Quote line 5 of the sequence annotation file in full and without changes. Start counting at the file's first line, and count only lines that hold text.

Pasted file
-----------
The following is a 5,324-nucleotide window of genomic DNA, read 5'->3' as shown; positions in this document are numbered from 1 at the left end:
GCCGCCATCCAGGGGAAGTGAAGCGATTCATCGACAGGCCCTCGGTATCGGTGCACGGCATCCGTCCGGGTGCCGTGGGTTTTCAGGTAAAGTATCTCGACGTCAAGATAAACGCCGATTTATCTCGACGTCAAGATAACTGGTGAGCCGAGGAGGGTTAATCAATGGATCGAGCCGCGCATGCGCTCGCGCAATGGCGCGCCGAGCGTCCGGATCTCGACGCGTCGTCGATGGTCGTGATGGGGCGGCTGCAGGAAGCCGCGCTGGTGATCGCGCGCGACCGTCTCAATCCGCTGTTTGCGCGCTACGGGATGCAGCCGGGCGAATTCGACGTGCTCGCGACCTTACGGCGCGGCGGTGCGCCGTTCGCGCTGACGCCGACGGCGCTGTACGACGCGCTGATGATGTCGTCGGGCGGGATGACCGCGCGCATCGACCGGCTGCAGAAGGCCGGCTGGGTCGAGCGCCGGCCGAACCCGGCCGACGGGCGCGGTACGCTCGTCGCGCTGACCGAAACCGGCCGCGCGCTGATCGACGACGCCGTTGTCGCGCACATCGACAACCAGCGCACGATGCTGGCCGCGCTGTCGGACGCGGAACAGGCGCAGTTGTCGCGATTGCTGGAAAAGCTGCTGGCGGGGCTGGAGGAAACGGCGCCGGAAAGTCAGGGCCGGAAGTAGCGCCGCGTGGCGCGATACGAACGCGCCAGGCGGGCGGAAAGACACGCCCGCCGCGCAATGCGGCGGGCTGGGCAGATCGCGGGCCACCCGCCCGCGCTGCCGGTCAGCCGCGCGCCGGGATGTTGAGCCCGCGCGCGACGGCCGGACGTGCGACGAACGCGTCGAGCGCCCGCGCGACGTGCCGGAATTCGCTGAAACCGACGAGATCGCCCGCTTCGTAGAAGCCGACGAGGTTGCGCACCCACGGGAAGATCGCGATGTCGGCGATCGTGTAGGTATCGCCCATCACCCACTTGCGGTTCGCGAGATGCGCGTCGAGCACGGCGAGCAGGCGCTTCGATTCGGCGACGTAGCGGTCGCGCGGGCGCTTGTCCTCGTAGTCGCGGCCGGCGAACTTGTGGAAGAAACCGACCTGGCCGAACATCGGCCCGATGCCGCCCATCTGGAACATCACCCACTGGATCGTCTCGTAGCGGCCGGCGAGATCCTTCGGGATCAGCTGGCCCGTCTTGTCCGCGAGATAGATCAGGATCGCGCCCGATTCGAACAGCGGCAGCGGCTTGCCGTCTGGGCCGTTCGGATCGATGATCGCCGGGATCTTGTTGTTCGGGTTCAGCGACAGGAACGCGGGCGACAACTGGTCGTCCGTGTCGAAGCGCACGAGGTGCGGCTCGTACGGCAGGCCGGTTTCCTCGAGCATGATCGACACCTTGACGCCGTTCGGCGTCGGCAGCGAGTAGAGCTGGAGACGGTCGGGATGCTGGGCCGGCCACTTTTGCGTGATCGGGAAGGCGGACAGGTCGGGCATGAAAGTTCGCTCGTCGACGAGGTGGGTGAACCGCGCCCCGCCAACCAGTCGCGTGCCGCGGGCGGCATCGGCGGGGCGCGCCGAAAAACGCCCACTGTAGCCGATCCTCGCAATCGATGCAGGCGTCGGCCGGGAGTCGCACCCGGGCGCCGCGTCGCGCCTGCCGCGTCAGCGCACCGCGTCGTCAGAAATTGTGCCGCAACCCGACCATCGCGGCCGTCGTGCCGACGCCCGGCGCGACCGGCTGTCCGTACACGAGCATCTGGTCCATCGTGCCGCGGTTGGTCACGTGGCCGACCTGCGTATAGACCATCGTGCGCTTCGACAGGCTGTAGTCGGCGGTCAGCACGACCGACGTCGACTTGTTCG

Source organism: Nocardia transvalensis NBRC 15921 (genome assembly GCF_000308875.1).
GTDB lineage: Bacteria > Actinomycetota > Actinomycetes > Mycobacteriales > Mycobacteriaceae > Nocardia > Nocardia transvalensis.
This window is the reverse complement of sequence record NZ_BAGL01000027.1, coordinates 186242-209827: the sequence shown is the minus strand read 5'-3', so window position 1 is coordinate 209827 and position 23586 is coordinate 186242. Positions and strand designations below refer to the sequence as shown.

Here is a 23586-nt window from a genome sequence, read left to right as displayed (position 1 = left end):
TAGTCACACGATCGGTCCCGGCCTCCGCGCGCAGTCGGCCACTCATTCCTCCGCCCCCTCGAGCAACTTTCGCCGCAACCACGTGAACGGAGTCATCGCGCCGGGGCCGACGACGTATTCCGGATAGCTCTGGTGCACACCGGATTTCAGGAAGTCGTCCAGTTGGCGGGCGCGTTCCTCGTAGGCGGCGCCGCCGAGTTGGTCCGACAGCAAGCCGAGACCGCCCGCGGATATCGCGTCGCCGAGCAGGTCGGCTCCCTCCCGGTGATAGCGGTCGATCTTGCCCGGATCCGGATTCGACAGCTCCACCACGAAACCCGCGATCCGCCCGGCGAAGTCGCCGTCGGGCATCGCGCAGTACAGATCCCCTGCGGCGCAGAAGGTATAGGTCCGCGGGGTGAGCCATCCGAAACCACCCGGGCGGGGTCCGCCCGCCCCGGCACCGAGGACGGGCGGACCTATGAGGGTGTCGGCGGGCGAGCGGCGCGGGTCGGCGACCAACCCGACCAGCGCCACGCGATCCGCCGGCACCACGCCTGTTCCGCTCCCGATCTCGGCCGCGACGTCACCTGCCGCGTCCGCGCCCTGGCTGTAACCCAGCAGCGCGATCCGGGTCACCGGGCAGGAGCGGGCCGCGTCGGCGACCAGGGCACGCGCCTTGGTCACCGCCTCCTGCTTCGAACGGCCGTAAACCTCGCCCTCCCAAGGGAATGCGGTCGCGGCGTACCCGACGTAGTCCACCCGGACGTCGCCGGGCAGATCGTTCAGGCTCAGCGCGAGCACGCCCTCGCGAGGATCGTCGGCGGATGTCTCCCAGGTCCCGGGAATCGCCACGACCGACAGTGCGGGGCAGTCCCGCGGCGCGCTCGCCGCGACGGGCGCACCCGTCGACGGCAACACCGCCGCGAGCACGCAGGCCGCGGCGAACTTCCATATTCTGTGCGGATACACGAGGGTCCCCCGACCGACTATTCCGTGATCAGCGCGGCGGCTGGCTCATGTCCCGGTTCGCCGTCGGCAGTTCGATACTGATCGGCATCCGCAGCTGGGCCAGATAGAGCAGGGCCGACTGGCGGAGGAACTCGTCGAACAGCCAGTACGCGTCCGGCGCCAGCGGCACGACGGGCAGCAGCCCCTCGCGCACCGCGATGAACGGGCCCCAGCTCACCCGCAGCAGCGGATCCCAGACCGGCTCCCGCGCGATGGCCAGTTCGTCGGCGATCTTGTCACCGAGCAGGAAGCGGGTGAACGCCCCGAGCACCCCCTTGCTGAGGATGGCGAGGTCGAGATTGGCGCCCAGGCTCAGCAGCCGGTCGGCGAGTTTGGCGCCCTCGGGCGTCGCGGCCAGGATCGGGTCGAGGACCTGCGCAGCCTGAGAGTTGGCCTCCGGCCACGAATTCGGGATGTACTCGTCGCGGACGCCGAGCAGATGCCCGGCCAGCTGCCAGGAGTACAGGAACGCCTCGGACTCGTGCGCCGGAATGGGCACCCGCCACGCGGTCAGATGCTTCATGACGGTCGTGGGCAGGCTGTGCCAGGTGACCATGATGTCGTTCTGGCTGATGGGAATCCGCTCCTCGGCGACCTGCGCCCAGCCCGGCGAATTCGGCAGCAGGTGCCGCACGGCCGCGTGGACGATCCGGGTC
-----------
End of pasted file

This window is the reverse complement of sequence record NZ_BAGL01000027.1, coordinates 186242-209827: the sequence shown is the minus strand read 5'-3', so window position 1 is coordinate 209827 and position 23586 is coordinate 186242. Positions and strand designations below refer to the sequence as shown.